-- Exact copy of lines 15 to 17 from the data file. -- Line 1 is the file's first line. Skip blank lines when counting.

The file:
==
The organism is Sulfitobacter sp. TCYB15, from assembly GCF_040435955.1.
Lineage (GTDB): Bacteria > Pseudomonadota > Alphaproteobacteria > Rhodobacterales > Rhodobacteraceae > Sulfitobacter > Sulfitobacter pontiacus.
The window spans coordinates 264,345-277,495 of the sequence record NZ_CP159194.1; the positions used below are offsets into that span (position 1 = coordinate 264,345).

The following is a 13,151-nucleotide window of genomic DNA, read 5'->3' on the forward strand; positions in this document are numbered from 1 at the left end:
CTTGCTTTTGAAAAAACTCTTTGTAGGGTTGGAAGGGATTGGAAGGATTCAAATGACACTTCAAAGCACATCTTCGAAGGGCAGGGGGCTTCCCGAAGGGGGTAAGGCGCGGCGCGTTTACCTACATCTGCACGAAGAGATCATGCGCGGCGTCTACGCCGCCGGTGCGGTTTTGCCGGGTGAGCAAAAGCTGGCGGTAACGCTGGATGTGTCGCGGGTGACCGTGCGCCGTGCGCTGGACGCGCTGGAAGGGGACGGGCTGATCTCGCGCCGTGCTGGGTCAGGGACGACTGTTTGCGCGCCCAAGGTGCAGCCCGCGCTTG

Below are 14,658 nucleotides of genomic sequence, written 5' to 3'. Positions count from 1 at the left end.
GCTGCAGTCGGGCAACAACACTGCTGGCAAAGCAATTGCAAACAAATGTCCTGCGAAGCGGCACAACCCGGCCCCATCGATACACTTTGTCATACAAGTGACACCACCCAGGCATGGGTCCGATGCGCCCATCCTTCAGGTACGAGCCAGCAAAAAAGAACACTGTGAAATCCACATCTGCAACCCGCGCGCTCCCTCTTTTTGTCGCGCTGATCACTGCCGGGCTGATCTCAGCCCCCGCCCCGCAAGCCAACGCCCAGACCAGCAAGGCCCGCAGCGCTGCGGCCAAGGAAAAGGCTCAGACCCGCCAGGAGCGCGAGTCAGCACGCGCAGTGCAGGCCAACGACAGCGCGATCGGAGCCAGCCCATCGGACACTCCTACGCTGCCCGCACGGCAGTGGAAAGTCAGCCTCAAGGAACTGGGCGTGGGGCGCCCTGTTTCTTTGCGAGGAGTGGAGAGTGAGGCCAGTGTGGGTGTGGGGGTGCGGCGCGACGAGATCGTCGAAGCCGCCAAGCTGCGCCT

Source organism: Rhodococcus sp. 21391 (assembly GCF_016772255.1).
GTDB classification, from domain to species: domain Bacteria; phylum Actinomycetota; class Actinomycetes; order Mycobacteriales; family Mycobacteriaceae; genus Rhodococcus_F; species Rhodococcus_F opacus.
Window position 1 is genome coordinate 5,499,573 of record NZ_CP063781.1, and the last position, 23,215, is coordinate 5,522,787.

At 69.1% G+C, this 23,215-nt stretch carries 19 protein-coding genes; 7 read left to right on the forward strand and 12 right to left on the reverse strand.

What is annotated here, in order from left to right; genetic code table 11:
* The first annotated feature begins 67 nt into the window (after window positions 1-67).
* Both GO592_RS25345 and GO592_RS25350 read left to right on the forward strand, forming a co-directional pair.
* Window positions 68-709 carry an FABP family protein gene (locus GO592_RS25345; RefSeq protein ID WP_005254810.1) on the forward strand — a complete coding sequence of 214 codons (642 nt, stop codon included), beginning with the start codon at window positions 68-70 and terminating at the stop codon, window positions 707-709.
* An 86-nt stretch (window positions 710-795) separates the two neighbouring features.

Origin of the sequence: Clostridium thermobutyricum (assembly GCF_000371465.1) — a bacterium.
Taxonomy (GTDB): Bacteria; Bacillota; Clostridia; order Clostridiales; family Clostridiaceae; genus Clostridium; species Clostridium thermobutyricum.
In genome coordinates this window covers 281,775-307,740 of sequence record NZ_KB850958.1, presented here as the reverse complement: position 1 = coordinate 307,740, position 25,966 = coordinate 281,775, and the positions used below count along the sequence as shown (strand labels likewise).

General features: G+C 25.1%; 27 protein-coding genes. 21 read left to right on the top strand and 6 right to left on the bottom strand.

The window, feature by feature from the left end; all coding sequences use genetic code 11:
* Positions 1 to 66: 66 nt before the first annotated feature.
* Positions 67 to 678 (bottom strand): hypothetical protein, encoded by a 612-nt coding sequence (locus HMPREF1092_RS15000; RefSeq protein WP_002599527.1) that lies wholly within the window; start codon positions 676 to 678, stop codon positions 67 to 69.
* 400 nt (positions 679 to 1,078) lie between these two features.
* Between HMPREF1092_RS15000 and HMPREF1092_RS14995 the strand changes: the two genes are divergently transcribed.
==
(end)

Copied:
* Window positions 68-709 carry an FABP family protein gene (locus GO592_RS25345; RefSeq protein ID WP_005254810.1) on the forward strand — a complete coding sequence of 214 codons (642 nt, stop codon included), beginning with the start codon at window positions 68-70 and terminating at the stop codon, window positions 707-709.
* An 86-nt stretch (window positions 710-795) separates the two neighbouring features.

Origin of the sequence: Clostridium thermobutyricum (assembly GCF_000371465.1) — a bacterium.